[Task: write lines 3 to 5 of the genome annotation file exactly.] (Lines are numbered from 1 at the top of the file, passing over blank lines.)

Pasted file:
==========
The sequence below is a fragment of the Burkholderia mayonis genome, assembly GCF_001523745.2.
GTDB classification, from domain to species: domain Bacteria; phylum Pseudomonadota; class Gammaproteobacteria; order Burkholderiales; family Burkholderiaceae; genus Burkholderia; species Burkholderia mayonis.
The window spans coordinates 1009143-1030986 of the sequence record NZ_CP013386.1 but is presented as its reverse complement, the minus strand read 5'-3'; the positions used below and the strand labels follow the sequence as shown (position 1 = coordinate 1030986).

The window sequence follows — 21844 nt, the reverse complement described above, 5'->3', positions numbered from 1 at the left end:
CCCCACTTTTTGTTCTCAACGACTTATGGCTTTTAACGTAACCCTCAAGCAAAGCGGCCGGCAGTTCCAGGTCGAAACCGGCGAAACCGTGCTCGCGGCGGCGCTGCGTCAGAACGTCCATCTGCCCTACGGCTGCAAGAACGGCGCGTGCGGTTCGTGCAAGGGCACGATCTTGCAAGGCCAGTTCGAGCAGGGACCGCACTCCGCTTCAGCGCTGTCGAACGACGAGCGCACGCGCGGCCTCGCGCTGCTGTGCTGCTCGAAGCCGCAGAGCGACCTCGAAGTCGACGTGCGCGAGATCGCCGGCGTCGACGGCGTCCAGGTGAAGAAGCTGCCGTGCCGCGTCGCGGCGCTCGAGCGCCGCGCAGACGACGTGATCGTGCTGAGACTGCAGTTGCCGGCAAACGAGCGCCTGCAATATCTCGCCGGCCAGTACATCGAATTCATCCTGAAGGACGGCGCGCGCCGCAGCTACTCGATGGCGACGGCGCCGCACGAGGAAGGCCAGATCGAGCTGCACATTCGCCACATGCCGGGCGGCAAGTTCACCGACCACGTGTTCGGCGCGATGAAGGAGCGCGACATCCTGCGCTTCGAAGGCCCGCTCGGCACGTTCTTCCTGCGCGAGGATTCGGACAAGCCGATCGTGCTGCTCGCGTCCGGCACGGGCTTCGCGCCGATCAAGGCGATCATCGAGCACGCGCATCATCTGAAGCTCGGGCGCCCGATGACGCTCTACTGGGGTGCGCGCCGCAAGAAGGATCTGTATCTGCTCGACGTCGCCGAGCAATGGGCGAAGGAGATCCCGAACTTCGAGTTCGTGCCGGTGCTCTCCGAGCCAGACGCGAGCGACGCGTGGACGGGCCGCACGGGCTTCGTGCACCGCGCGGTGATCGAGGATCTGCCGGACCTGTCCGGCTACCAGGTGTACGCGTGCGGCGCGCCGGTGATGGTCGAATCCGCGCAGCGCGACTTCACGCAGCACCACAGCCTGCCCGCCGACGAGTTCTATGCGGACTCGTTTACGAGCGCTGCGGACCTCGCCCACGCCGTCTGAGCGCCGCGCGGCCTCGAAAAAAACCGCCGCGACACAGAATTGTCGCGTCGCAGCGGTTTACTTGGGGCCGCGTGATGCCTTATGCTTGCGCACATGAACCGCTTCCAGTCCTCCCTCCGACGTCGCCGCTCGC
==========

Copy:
The window spans coordinates 1009143-1030986 of the sequence record NZ_CP013386.1 but is presented as its reverse complement, the minus strand read 5'-3'; the positions used below and the strand labels follow the sequence as shown (position 1 = coordinate 1030986).

The window sequence follows — 21844 nt, the reverse complement described above, 5'->3', positions numbered from 1 at the left end:
CCCCACTTTTTGTTCTCAACGACTTATGGCTTTTAACGTAACCCTCAAGCAAAGCGGCCGGCAGTTCCAGGTCGAAACCGGCGAAACCGTGCTCGCGGCGGCGCTGCGTCAGAACGTCCATCTGCCCTACGGCTGCAAGAACGGCGCGTGCGGTTCGTGCAAGGGCACGATCTTGCAAGGCCAGTTCGAGCAGGGACCGCACTCCGCTTCAGCGCTGTCGAACGACGAGCGCACGCGCGGCCTCGCGCTGCTGTGCTGCTCGAAGCCGCAGAGCGACCTCGAAGTCGACGTGCGCGAGATCGCCGGCGTCGACGGCGTCCAGGTGAAGAAGCTGCCGTGCCGCGTCGCGGCGCTCGAGCGCCGCGCAGACGACGTGATCGTGCTGAGACTGCAGTTGCCGGCAAACGAGCGCCTGCAATATCTCGCCGGCCAGTACATCGAATTCATCCTGAAGGACGGCGCGCGCCGCAGCTACTCGATGGCGACGGCGCCGCACGAGGAAGGCCAGATCGAGCTGCACATTCGCCACATGCCGGGCGGCAAGTTCACCGACCACGTGTTCGGCGCGATGAAGGAGCGCGACATCCTGCGCTTCGAAGGCCCGCTCGGCACGTTCTTCCTGCGCGAGGATTCGGACAAGCCGATCGTGCTGCTCGCGTCCGGCACGGGCTTCGCGCCGATCAAGGCGATCATCGAGCACGCGCATCATCTGAAGCTCGGGCGCCCGATGACGCTCTACTGGGGTGCGCGCCGCAAGAAGGATCTGTATCTGCTCGACGTCGCCGAGCAATGGGCGAAGGAGATCCCGAACTTCGAGTTCGTGCCGGTGCTCTCCGAGCCAGACGCGAGCGACGCGTGGACGGGCCGCACGGGCTTCGTGCACCGCGCGGTGATCGAGGATCTGCCGGACCTGTCCGGCTACCAGGTGTACGCGTGCGGCGCGCCGGTGATGGTCGAATCCGCGCAGCGCGACTTCACGCAGCACCACAGCCTGCCCGCCGACGAGTTCTATGCGGACTCGTTTACGAGCGCTGCGGACCTCGCCCACGCCGTCTGAGCGCCGCGCGGCCTCGAAAAAAACCGCCGCGACACAGAATTGTCGCGTCGCAGCGGTTTACTTGGGGCCGCGTGATGCCTTATGCTTGCGCACATGAACCGCTTCCAGTCCTCCCTCCGACGTCGCCGCTCGC